He also holds a Masters in Cultural Materials Conservation from the University of Melbourne, and has worked across ACMI, the Victorian Arts Centre, ExhibitOne, POD Museum and Art services, and the Melbourne Immigration Museum.

From Ron Meuck’s 10 metre infant sculpture to Ai Weiwei’s White House (2015) in Mona’s Siloam, Hawley and his colleagues are the answer to your question: ‘But how did they manage to get it there?’

Here, Hawley shares the excitement of working on high-profile exhibitions and discusses the skills you would need to pursue this challenging but rewarding profession.

HOW WOULD YOU DESCRIBE WHAT YOU DO?

In a nutshell; I prepare artwork and other culturally significant material for storage, exhibition and loan, and assist with exhibition/display installation. My role is quite varied but I spend most of my time at our off-site collection store where I design, construct and fit out custom packing units for artworks. These vary from timber crates and travel frames to archival board boxes, archival tubes for rolled works and the occasional solander box. I also ensure artwork is clean and display ready.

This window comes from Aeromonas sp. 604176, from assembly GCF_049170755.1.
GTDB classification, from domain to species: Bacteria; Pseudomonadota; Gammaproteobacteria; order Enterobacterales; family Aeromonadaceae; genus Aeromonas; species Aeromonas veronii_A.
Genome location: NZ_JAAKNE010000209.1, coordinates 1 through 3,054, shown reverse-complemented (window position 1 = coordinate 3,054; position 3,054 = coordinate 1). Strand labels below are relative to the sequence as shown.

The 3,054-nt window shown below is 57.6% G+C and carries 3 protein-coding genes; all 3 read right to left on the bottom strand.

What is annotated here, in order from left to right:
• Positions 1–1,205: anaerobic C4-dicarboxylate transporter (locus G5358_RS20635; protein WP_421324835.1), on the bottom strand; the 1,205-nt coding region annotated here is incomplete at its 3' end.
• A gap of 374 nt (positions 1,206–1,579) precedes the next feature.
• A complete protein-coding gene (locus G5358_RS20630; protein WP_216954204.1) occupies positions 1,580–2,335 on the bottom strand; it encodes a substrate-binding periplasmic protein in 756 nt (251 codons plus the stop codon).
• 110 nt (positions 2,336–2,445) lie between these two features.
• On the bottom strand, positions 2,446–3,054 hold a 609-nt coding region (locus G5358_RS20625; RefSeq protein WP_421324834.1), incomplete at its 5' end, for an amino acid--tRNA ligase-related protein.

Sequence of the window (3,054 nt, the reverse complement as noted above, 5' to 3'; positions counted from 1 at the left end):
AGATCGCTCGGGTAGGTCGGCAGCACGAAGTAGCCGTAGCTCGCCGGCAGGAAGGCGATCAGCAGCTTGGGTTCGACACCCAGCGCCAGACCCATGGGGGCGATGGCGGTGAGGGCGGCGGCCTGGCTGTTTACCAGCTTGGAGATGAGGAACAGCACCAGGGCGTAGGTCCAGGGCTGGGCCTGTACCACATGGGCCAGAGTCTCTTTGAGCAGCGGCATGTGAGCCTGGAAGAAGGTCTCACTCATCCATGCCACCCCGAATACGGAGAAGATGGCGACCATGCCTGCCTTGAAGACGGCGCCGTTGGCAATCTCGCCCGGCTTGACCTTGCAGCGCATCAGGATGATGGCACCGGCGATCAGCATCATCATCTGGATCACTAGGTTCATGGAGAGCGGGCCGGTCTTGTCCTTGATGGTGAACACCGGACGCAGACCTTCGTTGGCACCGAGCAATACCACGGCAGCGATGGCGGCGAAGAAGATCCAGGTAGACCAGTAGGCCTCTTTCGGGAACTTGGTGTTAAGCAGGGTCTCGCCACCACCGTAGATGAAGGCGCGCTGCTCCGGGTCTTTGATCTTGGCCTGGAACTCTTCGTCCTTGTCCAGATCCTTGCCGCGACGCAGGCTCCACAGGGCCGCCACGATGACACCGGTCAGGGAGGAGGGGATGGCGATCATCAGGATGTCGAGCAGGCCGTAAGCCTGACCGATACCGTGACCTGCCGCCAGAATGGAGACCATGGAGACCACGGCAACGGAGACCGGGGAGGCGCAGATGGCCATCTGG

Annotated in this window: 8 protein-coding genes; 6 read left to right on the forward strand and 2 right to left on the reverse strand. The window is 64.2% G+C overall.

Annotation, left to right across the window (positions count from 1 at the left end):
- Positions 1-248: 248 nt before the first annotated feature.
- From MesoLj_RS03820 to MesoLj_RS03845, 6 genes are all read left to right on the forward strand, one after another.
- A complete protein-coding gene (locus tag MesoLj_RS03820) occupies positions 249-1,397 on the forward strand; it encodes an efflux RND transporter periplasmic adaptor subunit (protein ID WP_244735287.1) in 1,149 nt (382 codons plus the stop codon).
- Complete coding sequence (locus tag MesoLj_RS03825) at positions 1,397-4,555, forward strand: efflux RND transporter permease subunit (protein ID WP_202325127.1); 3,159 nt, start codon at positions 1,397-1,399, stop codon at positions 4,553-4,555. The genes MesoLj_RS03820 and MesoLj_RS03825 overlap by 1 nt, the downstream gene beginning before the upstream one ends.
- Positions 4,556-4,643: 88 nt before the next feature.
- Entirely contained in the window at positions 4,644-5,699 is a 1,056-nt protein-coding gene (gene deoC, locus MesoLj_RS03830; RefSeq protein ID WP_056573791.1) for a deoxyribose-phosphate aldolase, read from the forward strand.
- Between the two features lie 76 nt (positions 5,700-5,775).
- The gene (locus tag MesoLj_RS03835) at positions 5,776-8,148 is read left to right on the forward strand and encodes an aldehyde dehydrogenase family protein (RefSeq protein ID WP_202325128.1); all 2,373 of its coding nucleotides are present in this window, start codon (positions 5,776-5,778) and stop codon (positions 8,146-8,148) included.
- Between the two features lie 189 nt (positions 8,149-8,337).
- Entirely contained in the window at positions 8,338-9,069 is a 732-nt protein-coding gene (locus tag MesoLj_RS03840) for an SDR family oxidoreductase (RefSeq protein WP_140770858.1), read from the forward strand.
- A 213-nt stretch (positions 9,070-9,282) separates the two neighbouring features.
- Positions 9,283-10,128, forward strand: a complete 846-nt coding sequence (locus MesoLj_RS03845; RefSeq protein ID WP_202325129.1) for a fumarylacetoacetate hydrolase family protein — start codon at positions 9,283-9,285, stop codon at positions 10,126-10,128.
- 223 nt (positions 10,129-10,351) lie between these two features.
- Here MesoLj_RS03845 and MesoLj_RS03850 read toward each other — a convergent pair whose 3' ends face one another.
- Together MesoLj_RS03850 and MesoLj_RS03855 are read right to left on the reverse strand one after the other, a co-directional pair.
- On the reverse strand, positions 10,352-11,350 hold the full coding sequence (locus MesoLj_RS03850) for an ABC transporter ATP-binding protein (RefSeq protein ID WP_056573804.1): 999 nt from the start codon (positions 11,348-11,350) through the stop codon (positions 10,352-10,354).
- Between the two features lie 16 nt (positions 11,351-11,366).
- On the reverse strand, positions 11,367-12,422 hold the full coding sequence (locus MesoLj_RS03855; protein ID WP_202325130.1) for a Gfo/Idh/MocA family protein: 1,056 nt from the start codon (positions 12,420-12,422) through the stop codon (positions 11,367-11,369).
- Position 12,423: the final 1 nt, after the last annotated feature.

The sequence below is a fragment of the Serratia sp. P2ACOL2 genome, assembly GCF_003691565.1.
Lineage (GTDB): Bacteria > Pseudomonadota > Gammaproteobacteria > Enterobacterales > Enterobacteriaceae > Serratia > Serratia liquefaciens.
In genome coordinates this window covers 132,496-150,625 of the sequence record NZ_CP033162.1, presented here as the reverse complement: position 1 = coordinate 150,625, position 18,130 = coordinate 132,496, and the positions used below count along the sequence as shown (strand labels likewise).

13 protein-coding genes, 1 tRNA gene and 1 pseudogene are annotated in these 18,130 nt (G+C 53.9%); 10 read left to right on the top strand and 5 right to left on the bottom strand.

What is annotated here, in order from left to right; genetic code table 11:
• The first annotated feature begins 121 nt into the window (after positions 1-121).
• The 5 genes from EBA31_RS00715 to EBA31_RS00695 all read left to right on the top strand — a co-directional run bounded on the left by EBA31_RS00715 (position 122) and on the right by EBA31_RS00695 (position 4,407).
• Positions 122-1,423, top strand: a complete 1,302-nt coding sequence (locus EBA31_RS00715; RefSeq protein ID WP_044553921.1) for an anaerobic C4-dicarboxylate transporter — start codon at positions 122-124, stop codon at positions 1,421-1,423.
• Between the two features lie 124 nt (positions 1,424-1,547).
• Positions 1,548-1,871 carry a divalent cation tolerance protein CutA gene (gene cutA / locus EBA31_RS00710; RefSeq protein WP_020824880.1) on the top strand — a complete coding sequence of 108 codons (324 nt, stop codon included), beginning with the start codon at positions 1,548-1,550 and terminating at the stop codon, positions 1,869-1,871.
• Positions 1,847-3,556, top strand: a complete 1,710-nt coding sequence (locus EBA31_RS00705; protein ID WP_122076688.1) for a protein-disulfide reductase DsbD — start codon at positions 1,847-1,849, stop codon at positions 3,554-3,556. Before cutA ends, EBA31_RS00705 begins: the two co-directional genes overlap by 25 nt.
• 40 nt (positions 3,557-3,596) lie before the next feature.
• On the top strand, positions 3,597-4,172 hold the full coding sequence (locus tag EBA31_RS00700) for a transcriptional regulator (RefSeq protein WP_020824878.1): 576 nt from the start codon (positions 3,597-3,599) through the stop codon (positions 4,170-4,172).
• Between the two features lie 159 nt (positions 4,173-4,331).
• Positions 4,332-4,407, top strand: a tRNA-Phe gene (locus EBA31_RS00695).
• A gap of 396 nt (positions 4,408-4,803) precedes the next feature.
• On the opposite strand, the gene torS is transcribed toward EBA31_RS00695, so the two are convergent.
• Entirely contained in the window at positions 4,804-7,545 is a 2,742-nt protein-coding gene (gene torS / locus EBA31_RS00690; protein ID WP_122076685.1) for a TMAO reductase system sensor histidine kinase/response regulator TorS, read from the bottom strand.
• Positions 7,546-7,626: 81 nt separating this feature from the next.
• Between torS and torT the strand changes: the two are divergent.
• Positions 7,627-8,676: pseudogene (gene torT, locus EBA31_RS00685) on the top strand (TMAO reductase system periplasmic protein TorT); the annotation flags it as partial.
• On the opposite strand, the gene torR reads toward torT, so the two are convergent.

I organise and maintain the off-site collection storage area which involves a lot of 3D Tetris. I work closely with colleagues including registrars, a conservator, a mount maker and several other very highly skilled art handler/technicians as well as a wider team of kinetic artwork and time based media technicians.

I assist with exhibition installation/deinstallation and collection changeover at the museum and some external locations during festivals.

I’m also a qualified paper conservator so I undertake some conservation assessments and treatments when required.

Read: So you want my arts job: Museum Program Producer